just the "envelope"; the enclosed object is the same either way.

>>> * The suffixes .ref and .val don't fit into our concept of class 
>>> names, they look ugly and can easily be mixed up
>> I'm really glad you brought this up, because it's a common 
>> misperception.
>> [Some good context here]
> Thanks for the insight. And to be honest, I have no concerns against 
> the .ref suffix; one would rarely explicitly use the reference type 
> when the value type could also be used, and if so, it's perhaps a good 
> idea to mark this more prominent. Also primitive types will rarely be 
> used in standard collections, I assume. So an argument for the suffix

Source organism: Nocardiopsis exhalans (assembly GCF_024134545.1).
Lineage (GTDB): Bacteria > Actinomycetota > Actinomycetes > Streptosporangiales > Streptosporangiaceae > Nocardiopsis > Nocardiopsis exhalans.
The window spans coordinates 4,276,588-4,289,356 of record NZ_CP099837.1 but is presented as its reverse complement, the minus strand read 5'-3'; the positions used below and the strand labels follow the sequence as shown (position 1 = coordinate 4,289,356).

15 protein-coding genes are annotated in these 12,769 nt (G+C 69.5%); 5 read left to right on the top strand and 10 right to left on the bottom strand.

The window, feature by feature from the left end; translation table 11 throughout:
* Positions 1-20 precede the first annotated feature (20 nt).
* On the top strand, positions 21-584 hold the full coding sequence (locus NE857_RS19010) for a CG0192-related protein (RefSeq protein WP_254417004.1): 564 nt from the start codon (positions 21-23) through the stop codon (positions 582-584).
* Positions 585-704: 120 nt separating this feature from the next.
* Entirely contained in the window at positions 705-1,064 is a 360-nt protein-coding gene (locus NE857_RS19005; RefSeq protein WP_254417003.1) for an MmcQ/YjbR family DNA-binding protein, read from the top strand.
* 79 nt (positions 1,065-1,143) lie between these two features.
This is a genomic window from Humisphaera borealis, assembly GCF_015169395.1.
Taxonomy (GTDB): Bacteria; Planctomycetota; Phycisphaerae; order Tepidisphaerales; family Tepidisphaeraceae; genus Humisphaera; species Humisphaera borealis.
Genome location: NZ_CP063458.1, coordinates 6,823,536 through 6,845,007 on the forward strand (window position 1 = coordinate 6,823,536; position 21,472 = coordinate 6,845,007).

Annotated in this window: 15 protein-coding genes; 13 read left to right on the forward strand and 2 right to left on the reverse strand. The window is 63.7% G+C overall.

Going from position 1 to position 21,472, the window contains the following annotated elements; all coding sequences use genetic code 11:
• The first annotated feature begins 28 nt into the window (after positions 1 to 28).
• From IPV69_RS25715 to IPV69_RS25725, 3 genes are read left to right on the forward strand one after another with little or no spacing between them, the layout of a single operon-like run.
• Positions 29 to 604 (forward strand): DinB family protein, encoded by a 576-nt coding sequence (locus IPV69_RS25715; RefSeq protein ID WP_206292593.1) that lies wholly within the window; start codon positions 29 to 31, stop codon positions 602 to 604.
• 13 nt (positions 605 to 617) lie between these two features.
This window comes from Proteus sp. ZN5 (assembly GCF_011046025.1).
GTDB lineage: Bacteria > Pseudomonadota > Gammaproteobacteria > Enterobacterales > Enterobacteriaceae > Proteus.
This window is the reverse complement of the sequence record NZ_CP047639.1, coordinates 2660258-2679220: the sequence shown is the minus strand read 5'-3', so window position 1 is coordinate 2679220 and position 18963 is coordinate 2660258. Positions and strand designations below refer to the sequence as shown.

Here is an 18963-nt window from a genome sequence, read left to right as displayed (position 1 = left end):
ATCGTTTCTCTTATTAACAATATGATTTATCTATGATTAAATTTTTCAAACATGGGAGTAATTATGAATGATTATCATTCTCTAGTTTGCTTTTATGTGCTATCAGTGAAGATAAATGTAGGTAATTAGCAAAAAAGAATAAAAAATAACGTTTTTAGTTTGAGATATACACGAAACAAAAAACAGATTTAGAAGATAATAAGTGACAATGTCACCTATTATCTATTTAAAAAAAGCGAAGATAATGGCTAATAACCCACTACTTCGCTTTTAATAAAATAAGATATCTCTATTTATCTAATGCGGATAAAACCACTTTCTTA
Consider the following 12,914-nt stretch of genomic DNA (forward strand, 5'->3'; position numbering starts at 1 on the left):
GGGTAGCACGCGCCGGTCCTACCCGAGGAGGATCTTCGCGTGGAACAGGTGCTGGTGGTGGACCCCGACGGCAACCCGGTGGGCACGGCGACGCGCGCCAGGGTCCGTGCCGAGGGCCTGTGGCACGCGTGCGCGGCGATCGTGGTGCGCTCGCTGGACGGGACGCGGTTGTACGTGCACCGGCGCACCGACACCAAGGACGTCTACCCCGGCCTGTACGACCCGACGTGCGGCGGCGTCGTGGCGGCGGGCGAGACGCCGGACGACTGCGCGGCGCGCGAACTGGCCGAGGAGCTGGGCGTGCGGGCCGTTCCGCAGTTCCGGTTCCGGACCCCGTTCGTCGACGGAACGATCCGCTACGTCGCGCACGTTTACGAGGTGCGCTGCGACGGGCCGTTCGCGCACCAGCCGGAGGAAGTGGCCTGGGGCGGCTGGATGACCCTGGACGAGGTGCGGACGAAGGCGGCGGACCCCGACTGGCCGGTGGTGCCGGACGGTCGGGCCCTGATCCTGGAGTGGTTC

> style.
> what I find sad is that we're in the need for the .val suffix. But 
> that better explained in the next section.

Yes, I am sad too!  But realistically, this _will_ be rare, because 
relatively few classes will get migrated.  (Probably 90% of the pain 
will be with Optional.)  But there's a principle here, too: make the 
migrated classes carry the cost of migration, so that all-new code 
doesn't have to.  In the all-new-code world, you never say .val except 
in very strange circumstances.

> So there are two distinct naming schemas for the same kind of 
> reference/value pairs. The only difference is that the one class was 
> introduced before the JEP, and the second one after that.

Close -- the difference is that the class was _migrated to a primitive 
class_.  One can imagine classes being born identity classes after this 
JEP, and still migrating.  Not all classes will migrate on a special 
Migration Day.  But yes, your point stands, if the class was born 
differently, it gets the reversed naming convention.  Still, most of the